A large number of the property transactions we deal with are in the Central London area and with competition for property unstintingly tough, some sellers are cashing in on this demand. It has become common for those who have bought property ‘off plan’ to sell them on before they are finished and before they have even completed their own purchase.
The mark up in price makes this a tempting proposition for investors (many of which are from the Far East) as all they have contributed at this stage is the deposit. Better still, by selling before they have completed, they avoid not only the new higher levels of Stamp Duty (following the budget) that properties attract, but Land Registry fees too.
Leasehold properties are often complex from a title perspective and with some city centre properties having both head and sub-leases, it generally means that there are not one but two landlords to deal with. Couple with that the additional complexity of buying from someone other than the registered title holder and it can become a maze of legal complexity for the unwary buyer.
Buying ‘off plan’ always presents more challenges and greater risk. Buyers will require detailed advice on the terms of the original sale contract, which is effectively assigned to them on exchange of contracts. This should include a detailed specification for the property, a timetable for completion of building work, compliance with planning and building regulations and the defects warranty to be provided on completion (which should also provide cover for the developer’s insolvency pending completion of the development).
On a re-sale transaction, there is no scope to re-negotiate the terms of the original contract, many of which may be skewed in favour of the developer as a result of the original investor having little incentive to bargain over practical details that will only become relevant after he has sold the property on.
The strengthening market in London means that in spite of this, investors are able to insist that buyers not only reimburse the deposit they paid on the original contract, but also demand payment of the “uplift” value in full on exchange of contracts, meaning that buyers have paid considerably in excess of the usual 10% deposit on exchange of contracts, often many months before the property is complete.
On practical completion, there is a very strict timetable for the buyer to complete their purchase – with investors reserving the right to cancel the sale if the new buyer fails to complete on time. This presents particular challenges where the buyer is taking out a mortgage: many lenders are wary of lending on re-sale transactions at all and those who do, will often insist on a final inspection following practical completion before funds can be released for completion.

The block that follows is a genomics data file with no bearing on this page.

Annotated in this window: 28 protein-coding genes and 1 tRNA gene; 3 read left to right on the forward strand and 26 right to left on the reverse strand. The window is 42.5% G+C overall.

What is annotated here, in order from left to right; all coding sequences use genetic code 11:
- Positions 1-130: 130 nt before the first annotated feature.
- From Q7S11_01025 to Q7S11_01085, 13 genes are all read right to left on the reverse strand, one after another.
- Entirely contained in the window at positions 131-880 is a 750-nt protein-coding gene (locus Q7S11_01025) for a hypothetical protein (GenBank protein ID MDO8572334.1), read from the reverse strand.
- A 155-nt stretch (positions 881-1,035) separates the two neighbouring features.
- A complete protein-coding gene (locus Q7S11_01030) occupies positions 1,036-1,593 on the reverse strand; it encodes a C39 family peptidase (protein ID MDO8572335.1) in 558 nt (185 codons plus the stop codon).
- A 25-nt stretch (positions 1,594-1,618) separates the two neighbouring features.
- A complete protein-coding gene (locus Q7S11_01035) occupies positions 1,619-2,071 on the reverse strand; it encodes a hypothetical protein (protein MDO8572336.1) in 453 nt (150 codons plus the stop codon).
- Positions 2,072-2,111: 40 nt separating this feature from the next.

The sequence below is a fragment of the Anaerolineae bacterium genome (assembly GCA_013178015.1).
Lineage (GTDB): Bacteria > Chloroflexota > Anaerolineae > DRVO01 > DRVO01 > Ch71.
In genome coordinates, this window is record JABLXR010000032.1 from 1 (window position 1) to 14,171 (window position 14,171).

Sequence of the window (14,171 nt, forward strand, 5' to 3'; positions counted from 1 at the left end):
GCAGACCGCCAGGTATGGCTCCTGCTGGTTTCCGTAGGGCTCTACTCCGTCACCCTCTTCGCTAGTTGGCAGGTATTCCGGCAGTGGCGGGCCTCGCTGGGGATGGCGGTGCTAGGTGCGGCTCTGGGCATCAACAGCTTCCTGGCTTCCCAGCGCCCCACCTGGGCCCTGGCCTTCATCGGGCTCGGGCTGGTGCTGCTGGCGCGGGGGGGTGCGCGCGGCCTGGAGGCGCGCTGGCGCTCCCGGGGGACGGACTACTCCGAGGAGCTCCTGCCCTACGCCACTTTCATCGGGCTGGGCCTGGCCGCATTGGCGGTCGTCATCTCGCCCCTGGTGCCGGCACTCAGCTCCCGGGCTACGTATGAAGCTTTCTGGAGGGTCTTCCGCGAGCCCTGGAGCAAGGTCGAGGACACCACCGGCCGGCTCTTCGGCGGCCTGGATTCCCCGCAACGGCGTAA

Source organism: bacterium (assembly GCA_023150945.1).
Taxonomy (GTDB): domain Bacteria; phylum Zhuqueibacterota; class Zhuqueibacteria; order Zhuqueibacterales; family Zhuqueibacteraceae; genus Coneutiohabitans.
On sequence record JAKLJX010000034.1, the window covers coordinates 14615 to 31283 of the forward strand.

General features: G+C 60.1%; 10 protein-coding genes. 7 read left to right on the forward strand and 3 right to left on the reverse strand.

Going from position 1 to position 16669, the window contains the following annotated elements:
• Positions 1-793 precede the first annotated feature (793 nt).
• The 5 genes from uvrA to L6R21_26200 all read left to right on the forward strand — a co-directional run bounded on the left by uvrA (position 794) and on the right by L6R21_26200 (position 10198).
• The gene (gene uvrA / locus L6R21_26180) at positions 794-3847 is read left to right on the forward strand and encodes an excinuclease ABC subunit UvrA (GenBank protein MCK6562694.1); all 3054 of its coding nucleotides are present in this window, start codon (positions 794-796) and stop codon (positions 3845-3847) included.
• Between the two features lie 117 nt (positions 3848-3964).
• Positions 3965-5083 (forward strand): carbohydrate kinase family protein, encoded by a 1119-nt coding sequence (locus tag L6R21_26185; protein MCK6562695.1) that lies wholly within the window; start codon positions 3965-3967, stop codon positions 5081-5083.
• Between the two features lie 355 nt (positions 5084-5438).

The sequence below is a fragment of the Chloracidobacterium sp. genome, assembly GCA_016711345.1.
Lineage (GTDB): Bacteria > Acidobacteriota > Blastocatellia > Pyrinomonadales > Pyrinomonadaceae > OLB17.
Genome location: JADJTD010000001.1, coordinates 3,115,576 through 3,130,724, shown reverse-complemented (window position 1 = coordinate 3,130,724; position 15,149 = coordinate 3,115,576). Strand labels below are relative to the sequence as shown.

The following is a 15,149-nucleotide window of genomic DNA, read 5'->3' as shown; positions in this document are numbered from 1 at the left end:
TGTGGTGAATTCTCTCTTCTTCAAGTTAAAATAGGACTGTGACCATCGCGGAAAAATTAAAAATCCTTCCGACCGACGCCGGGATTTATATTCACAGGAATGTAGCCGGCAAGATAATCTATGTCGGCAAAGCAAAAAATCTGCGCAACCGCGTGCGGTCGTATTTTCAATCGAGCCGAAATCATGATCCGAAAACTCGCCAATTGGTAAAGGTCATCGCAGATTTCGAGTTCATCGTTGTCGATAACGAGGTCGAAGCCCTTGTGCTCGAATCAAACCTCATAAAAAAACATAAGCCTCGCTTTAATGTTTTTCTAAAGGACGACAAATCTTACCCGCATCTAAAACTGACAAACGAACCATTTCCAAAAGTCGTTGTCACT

Following completion the buyer will have to pay stamp duty (SDLT) at the appropriate rate on the total price paid to both the original investor and the developer.
Whilst many had called for wholesale reform of the SDLT regime in this year’s budget, to kick start the property market, this did not happen. There were some changes to the SDLT payable on high value UK residential property held by “non-natural persons”, clearly designed to further discourage the practice of “corporate enveloping”.
Anti-avoidance measures had already been introduced in 2012 to impose a 15% rate of SDLT for residential property purchased for over £2 million via a “corporate envelope” (for example a non-UK company based in a tax haven and owned by a non-UK resident individual). The top rate of SDLT payable by an individual is otherwise 7%. The threshold for the 15% rate of SDLT was reduced from £2m to £500,000 with effect from 20th March 2014. These properties are also subject to an Annual Tax on Enveloped Dwellings and a related charge to Capital Gains Tax when they are sold and the scope of both of these charges was similarly increased to include properties purchased for as little as £500,000.
Also of significance to homeowners in the 2014 Budget, was the announcement that the government intends to reduce the period during which property owners can continue to claim exemption from Capital Gains Tax by claiming principal private residence relief after they have moved out of the property from 3 years to 18 months. In most cases this change takes effect from 6 April 2014.
The clients own perspective: Barry O’Toole recently acquired such a property, below in his own words are his thoughts:
“Essentially this arrangement is buying the right to buy a property through the assignment of somebody else’s contract and it’s a nerve wracking business. However, Bridget and Mark did a brilliant job of holding my nerve for me! My main advice is not to succumb to pressure from the seller to exchange quickly.
The seller is probably a non-resident, most likely from the Far East, and probably doesn’t understand fully the nature of the British market or property system. They’re also likely to be represented not just by the estate agent and their lawyers but by a financial agent acting on their behalf as an intermediary, also probably in the Far East. They’re looking to make a big and fast profit. The pressure is thus likely to be enormous from different fronts.
Take your time at all stages. Given that the deposit money is a great deal more than for a ‘normal’ purchase your lawyers need to be completely certain that everything is done to bind the seller to the assignment and that you have an absolute guarantee of the contact being assigned simultaneously with the passing over of the deposit funds.
Even then, of course, there’ll be an agonising wait while the property is being built. And don’t forget to have the money fully available when it’s handed over at completion. Don’t enter this sort of arrangement unless you are prepared for one or two sleepless nights! Having said that Bridget and Mark kept those to the bare minimum for me!”